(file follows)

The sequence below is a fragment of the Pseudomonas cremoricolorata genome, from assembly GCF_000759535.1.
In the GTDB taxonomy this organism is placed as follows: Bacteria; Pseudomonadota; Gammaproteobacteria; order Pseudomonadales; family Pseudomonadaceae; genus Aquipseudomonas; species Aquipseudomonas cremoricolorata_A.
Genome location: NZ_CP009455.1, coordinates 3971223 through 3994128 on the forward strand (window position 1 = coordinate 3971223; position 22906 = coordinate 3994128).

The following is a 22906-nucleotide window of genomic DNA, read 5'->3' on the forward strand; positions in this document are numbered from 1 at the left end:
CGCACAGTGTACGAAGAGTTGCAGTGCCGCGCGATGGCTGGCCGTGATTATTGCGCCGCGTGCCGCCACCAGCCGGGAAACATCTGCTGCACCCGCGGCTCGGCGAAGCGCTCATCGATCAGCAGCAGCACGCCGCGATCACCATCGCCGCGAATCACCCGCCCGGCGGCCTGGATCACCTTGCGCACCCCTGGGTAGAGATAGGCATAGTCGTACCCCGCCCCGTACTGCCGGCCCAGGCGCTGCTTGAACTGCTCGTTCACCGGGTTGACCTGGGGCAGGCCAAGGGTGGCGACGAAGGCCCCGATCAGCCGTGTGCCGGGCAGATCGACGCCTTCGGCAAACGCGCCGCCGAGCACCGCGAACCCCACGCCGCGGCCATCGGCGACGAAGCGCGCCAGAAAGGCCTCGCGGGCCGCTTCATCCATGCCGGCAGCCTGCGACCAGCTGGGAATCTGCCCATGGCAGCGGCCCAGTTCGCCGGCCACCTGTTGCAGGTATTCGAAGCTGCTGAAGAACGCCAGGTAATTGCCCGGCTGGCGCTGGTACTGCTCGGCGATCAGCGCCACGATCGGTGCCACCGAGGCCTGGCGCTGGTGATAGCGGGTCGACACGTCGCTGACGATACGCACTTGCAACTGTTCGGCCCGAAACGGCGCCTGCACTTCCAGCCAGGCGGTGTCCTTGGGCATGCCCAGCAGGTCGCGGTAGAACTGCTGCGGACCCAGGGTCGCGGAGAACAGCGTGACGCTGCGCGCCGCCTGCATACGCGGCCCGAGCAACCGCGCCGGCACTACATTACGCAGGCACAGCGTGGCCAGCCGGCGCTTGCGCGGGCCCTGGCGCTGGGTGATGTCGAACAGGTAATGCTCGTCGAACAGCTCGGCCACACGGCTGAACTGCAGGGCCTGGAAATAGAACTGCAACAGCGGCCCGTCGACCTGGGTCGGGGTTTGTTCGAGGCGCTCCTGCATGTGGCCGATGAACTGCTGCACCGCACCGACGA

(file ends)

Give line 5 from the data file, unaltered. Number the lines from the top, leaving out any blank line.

CGCACAGTGTACGAAGAGTTGCAGTGCCGCGCGATGGCTGGCCGTGATTATTGCGCCGCGTGCCGCCACCAGCCGGGAAACATCTGCTGCACCCGCGGCTCGGCGAAGCGCTCATCGATCAGCAGCAGCACGCCGCGATCACCATCGCCGCGAATCACCCGCCCGGCGGCCTGGATCACCTTGCGCACCCCTGGGTAGAGATAGGCATAGTCGTACCCCGCCCCGTACTGCCGGCCCAGGCGCTGCTTGAACTGCTCGTTCACCGGGTTGACCTGGGGCAGGCCAAGGGTGGCGACGAAGGCCCCGATCAGCCGTGTGCCGGGCAGATCGACGCCTTCGGCAAACGCGCCGCCGAGCACCGCGAACCCCACGCCGCGGCCATCGGCGACGAAGCGCGCCAGAAAGGCCTCGCGGGCCGCTTCATCCATGCCGGCAGCCTGCGACCAGCTGGGAATCTGCCCATGGCAGCGGCCCAGTTCGCCGGCCACCTGTTGCAGGTATTCGAAGCTGCTGAAGAACGCCAGGTAATTGCCCGGCTGGCGCTGGTACTGCTCGGCGATCAGCGCCACGATCGGTGCCACCGAGGCCTGGCGCTGGTGATAGCGGGTCGACACGTCGCTGACGATACGCACTTGCAACTGTTCGGCCCGAAACGGCGCCTGCACTTCCAGCCAGGCGGTGTCCTTGGGCATGCCCAGCAGGTCGCGGTAGAACTGCTGCGGACCCAGGGTCGCGGAGAACAGCGTGACGCTGCGCGCCGCCTGCATACGCGGCCCGAGCAACCGCGCCGGCACTACATTACGCAGGCACAGCGTGGCCAGCCGGCGCTTGCGCGGGCCCTGGCGCTGGGTGATGTCGAACAGGTAATGCTCGTCGAACAGCTCGGCCACACGGCTGAACTGCAGGGCCTGGAAATAGAACTGCAACAGCGGCCCGTCGACCTGGGTCGGGGTTTGTTCGAGGCGCTCCTGCATGTGGCCGATGAACTGCTGCACCGCACCGACGA